Oliver Cromwell, Henry Ireton, Judge Thomas Pride, and Judge John Bradshaw were posthumously attainted for high treason. Because Parliament is a court, and the highest in the land, a bill of attainder is a legislative act declaring a person guilty of treason or felony rather than using a regular judicial process of trial and conviction. In January 1661, the corpses of Cromwell, Ireton and Bradshaw were exhumed and hung in chains at Tyburn.

Restoration Britain

Theatres reopened after having been closed during the protectorship of Oliver Cromwell, Puritanism lost its momentum, and the bawdy 'Restoration comedy' became a recognizable genre. In addition, women were allowed to perform on stage for the first time.

To celebrate the occasion & cement their diplomatic relations, the Dutch Republic presented Charles with the Dutch Gift, a fine collection of old master paintings, classical sculptures, furniture, and a yacht.

The republican new nobility

The Commonwealth's written constitutions gave to the Lord Protector the King's power to grant titles of honour. Cromwell created over thirty new knights. These were all declared invalid upon the Restoration of Charles II. Many were regranted by the restored King, but being non-hereditary, these titles have long since become extinct.

Of the twelve Cromwellian baronetcies, Charles II regranted half of them. Only two now continue: Sir George Howland Francis Beaumont, 12th baronet, and Sir Richard Thomas Williams-Bulkeley, 14th baronet, are the direct successors of Sir Thomas Beaumont and Sir Griffith Williams.

Edmund Dunch was created Baron Burnell of East Wittenham in April 1658, but it was not regranted. The male line failed in 1719 with the death of his grandson, also Edmund Dunch, so no one can lay claim to the title.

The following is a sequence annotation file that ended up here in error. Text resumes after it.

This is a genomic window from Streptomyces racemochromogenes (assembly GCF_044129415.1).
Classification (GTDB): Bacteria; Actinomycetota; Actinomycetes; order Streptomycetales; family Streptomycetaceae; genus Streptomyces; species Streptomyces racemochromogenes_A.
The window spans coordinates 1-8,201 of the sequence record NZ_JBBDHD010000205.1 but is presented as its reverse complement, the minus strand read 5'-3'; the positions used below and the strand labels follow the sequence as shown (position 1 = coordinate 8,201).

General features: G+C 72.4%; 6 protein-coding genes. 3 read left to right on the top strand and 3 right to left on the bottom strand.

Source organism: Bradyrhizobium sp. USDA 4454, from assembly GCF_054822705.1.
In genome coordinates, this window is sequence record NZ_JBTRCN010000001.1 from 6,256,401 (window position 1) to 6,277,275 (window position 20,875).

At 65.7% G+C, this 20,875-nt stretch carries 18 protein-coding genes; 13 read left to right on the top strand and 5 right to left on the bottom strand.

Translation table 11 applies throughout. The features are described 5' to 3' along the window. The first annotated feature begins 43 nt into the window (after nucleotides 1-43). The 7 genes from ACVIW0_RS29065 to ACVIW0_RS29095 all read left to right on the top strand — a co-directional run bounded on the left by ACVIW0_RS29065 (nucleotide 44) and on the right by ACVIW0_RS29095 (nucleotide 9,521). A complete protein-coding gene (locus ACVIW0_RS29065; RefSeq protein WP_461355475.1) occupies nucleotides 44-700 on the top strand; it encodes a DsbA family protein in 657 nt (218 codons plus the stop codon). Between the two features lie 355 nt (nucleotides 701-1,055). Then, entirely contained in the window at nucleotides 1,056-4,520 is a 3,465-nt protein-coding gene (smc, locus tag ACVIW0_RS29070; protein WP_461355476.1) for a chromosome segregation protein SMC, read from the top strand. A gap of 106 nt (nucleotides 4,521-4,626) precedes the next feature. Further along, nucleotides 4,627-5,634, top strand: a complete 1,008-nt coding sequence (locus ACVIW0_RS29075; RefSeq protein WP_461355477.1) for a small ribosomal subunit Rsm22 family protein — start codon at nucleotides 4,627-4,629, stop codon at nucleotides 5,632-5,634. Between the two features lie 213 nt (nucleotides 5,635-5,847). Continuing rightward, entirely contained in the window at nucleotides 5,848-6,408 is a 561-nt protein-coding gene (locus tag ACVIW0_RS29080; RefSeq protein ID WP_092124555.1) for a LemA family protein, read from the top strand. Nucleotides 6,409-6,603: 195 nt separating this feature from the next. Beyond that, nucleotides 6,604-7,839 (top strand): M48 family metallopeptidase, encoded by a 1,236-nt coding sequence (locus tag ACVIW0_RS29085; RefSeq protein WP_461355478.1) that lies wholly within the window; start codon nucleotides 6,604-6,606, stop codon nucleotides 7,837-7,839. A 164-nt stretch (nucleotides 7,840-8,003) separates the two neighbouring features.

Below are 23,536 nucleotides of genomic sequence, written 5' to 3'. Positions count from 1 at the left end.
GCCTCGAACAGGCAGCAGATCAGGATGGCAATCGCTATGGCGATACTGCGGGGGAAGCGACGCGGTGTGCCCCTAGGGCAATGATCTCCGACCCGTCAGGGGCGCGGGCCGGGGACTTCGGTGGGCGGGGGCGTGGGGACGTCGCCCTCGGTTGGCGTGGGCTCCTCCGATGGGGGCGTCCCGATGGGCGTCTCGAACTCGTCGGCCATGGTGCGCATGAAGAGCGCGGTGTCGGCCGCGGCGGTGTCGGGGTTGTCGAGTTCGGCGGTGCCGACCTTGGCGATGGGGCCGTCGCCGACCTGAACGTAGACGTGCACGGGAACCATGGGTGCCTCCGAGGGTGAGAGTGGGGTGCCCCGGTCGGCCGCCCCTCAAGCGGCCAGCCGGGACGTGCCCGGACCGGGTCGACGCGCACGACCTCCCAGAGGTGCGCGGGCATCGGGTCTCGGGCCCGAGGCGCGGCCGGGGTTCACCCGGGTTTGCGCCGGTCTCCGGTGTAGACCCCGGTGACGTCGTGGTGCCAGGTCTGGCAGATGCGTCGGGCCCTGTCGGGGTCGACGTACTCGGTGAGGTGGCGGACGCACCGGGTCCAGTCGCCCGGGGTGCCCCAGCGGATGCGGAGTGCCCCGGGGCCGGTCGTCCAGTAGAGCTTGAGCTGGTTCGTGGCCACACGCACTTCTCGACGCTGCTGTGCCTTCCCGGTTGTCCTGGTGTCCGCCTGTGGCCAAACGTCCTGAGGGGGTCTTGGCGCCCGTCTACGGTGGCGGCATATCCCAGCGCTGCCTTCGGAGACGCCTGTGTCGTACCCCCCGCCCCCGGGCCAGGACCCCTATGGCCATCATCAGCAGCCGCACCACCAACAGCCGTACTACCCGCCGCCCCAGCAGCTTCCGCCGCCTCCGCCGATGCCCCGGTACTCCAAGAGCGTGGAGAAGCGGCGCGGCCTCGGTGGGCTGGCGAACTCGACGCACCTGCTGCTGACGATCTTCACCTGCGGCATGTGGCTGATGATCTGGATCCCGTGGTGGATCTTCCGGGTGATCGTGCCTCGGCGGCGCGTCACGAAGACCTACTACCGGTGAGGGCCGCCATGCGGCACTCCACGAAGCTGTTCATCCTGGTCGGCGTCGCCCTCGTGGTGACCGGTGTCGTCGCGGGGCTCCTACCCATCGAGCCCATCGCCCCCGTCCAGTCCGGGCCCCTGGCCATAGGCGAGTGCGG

The one hereditary viscountcy Cromwell created (making Charles Howard Viscount Howard of Morpeth and Baron Gilsland) continues to this day. In April 1661 Howard was created Earl of Carlisle, Viscount Howard of Morpeth, and Baron Dacre of Gillesland. The present Earl is a direct descendant of this Cromwellian creation and Restoration recreation.

Notes and references

ee also

*Restoration comedy
*Restoration literature
*Royal Society
*Restoration spectacular
*Restoration style
*"Restoration", the film of Rose Tremain's novel
*Samuel Pepys, whose diary is one of the primary historical sources for this period
*17th century Britain

External links

* http://www.debretts.co.uk/royal_connections/sovereigns_england_17_century.html
* [http://www.socialistreview.org.uk/article.php?articlenumber=8704 Review of 'Revolution and Counter-Revolution in England, Ireland and Scotland 1658-60', by Brian Manning]
* [http://www.uni-mannheim.de/mateo/camenaref/cmh/cmh505.html Chapter V. The Stewart] [http://www.historyonthenet.com/civil_war/civilwarmain.htm Restoration] By Sir Charles Harding Firth